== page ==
I am still learning while navigating this journey. I don’t even have much of it figured out, and ten or fifteen years from now, I can’t imagine what I might say as I ponder this question. But my hope and prayer is that I continue to grow in wisdom and grace – grace for others and for myself as I continue to deepen my understanding of what it means to love my neighbor.

Standing in this space with one foot here and one foot there is a gift. Having one foot in two cultures isn’t a hindrance to my faith; it helps me to see others in a new way, and to see God in a fresh way that I wouldn’t otherwise have seen. It expands my view of God to one who loves creation and delights in multiple ethnicities, all of which came out of God’s creative mind, after all.  It helps me to envision how our diversity in culture and ethnicity are gifts to learn from one another, instead of pointing to a need to erase or change.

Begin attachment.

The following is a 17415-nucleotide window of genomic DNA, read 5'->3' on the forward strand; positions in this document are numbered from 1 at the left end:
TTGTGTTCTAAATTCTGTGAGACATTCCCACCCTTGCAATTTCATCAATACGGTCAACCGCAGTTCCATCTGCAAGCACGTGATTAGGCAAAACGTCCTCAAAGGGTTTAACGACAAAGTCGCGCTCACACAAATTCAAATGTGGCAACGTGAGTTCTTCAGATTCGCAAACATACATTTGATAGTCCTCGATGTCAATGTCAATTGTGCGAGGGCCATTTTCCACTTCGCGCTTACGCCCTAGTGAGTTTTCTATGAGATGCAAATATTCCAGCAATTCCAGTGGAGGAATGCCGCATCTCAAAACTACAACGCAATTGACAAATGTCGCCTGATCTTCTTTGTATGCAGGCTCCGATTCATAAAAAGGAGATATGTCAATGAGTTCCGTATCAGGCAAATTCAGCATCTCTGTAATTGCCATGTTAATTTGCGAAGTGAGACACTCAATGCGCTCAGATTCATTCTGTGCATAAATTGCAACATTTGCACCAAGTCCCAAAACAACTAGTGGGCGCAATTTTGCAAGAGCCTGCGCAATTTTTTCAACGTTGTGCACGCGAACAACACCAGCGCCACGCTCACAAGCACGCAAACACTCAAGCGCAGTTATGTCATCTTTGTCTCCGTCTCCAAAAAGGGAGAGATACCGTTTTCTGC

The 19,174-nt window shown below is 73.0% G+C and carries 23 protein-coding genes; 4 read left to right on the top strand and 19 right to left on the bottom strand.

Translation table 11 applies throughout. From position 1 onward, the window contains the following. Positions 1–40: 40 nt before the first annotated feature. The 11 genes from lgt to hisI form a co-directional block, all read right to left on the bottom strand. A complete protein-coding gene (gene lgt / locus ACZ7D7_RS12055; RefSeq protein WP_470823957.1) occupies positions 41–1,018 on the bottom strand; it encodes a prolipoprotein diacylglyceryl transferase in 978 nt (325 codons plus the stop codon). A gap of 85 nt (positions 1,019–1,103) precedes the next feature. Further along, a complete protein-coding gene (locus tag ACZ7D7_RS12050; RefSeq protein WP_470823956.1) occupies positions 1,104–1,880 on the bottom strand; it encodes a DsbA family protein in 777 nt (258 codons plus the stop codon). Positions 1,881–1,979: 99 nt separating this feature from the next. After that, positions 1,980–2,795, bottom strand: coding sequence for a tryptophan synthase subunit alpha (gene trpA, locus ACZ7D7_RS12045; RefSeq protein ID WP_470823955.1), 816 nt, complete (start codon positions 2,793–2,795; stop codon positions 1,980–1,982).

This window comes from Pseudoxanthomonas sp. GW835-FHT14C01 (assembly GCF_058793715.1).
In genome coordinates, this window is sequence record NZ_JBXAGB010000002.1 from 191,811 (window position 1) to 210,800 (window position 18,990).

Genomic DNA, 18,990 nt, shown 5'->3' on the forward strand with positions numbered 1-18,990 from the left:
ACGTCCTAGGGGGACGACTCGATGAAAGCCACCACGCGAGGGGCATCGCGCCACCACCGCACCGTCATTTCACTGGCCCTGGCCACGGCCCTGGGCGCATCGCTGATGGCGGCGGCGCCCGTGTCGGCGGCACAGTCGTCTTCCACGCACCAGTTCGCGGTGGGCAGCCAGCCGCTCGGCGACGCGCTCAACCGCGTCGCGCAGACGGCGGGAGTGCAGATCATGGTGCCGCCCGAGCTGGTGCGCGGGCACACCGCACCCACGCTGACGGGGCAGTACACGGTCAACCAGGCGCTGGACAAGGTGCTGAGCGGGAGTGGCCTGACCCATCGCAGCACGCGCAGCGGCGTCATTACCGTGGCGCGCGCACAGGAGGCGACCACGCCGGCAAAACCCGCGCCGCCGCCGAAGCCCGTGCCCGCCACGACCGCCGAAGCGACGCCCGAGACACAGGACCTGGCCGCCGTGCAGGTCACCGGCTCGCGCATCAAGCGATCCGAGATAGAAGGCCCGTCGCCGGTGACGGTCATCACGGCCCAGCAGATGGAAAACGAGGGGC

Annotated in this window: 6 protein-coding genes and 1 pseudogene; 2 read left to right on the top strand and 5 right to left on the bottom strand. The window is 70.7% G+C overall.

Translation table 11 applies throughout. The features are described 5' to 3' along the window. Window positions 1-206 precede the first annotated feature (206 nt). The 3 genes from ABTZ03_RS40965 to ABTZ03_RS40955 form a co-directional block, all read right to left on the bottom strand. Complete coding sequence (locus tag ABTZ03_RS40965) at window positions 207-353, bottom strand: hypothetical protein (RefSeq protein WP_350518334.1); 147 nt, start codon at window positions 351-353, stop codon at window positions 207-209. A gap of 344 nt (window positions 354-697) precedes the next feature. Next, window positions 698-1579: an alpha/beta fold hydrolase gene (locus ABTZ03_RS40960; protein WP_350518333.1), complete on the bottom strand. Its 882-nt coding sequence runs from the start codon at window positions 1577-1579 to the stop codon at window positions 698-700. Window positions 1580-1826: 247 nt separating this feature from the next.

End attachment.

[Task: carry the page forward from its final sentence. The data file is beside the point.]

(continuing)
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Prasanta Verma (MBA, MPH) was born under an Asian sun, raised in the Appalachian foothills in the South, and now resides in the Upper Midwest. Her first book, Beyond Ethnic Loneliness, was recently released by IVP in 2024. Prasanta’s essays and poetry have been published in Sojourners, Propel Women, (in)courage, Inheritance Magazine, the Indianapolis Review, Barren Magazine, and the Mudroom blog. She served as a speech and debate coach for over ten years. Her work can be found at prasantaverma.com.


*Editorial Note: Each year, May is designated as Asian American, Native Hawaiian, and Pacific Islander (AANHPI) heritage month in America. Our colleagues at the Asian American Christian Collaborative have a slew of incredible resources and opportunities to learn more. ~CK


Standing in this space with one foot here and one foot there is a gift. Having one foot in two cultures isn’t a hindrance to my faith; it helps me to see God and others in fresh ways I wouldn’t otherwise have seen. Click To Tweet